According to the International Monetary Fund (IMF), GDP growth in North America was 2.3 percent in 2017 and is expected to accelerate to 2.8 percent in 2018 and 2.6 percent in 2019. Construction markets are booming, with housing demand outstripping supply in many markets and industry insiders calling it one of the strongest housing markets they have ever seen.
It is worth noting, however, that the National Association of Home Builders (NAHB) Housing Market Index, a widely-cited indicator of the health of the U.S. single-family housing market, peaked at 74 in December 2017 and tailed off slightly in each month so far this year (last reported at 69 for April). While demand for housing continues to fuel optimism, supply-side constraints, such as increasing construction material costs and skilled labor shortages, as well as late-season winter weather, caused building activity to moderate somewhat in parts of the U.S.
We view these constraints as more transitory in nature, and not a sign of long-term structural issues in the housing market. In fact, the Mortgage Bankers Association projects U.S. housing will start to grow at 6 percent annually through 2020, with remodeling activity also expected to remain robust. Given the predicted strength in the U.S. construction market, we expect sales of architectural coatings and other construction-related products to remain a bright spot in the coatings industry in 2018 and beyond.
Coatings sold into the building and construction market are not the only beneficiary of economic strength around the world. Sales of industrial coatings, such as liquid and powder coatings used to coat appliances, infrastructure, manufacturing equipment and many other types of wood, metal and plastic, tend to move in tandem with industrial production and the overall economy. The U.S. Industrial Production Index hit an all-time high of 107.2 in March, highlighting the incredible economic recovery we have experienced over the last nine years and driving growth in industrial coatings sales.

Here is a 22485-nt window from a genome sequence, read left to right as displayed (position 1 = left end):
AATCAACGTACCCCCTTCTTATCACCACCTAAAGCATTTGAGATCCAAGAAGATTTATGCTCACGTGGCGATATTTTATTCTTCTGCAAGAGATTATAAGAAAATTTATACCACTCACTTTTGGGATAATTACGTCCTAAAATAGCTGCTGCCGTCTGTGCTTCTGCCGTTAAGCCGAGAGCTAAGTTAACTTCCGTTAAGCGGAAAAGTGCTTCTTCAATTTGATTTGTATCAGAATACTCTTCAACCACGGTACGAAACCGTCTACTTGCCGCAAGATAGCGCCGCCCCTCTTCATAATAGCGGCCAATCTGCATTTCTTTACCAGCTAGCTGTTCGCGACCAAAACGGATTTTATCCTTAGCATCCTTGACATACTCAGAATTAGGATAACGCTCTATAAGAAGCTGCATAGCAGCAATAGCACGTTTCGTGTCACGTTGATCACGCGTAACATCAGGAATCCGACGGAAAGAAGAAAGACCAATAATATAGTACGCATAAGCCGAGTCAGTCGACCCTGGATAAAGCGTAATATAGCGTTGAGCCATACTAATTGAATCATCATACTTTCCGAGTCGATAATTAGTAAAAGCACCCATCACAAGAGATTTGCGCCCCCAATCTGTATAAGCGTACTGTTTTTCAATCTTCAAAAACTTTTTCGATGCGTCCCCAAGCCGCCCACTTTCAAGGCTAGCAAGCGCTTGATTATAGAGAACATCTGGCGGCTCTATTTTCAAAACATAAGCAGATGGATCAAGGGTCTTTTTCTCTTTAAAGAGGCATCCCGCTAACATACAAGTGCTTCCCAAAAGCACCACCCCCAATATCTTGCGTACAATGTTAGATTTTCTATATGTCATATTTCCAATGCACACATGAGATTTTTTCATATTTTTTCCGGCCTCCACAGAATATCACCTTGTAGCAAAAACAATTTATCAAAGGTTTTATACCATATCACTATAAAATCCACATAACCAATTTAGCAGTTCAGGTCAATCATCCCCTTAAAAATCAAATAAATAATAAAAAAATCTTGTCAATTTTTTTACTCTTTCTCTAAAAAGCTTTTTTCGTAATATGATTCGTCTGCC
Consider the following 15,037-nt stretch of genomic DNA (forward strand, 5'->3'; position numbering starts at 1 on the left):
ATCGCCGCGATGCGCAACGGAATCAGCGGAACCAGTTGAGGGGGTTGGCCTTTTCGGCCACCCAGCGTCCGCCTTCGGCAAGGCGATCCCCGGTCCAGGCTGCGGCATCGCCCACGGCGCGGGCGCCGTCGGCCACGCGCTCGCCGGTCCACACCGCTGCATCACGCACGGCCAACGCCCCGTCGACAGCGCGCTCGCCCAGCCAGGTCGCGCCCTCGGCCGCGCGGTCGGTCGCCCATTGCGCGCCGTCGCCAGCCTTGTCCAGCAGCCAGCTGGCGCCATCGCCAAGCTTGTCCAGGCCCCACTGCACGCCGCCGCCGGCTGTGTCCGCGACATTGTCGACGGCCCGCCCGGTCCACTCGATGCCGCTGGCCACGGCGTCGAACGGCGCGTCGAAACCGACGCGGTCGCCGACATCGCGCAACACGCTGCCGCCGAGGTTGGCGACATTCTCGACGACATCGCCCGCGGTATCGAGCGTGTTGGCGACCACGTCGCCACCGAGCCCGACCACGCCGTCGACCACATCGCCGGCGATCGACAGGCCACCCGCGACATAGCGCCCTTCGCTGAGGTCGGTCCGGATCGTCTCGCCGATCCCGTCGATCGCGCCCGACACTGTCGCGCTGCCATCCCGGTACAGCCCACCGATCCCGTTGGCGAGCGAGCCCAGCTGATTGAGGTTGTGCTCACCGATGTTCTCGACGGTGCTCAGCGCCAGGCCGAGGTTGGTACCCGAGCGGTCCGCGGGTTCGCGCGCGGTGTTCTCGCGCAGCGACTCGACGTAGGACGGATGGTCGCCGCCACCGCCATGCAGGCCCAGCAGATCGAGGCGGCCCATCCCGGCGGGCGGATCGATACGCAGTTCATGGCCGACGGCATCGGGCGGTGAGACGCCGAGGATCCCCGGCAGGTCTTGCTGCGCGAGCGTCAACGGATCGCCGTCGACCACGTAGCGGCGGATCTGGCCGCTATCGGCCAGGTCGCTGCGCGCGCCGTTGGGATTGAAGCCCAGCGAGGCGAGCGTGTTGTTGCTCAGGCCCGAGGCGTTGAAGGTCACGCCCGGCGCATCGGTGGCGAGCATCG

Industrial coatings demand should continue to be even stronger outside of the U.S., particularly in China. Orr & Boss, an industry consulting firm, estimates that global industrial coatings volume will increase by more than five percent annually through 2020. China, which consumes an estimated 40 percent of global industrial coatings, is a significant contributor, with its GDP growing at projected rates of 6.6 percent in 2018 and 6.4 percent in 2019. While China’s 6-7 percent GDP growth is a far cry from the nine percent average seen over the last decade, it continues to set the pace among the world’s largest economies and should fuel strong industrial coatings growth in upcoming years.
Speaking of China, one thing that struck me about this year’s American Coatings Show was just how many Chinese companies were exhibiting. The sheer number was impressive and a good reminder of how global this industry truly is becoming, and how important it is for all coatings companies – big and small – to think globally when considering their long-term strategy.
From a mergers and acquisition (M&A) standpoint, Grace Matthews believes that ongoing consolidation across the coatings industry will include an increasing element of cross-border activity, as both mid-sized companies and majors look to boost their growth through exposure to China and other fast-growing emerging markets. Longer-term, we think it is likely that some Chinese companies won’t just be exhibiting next to U.S. and European companies at the American Coatings Show, but might actually be sharing a booth – a product of M&A.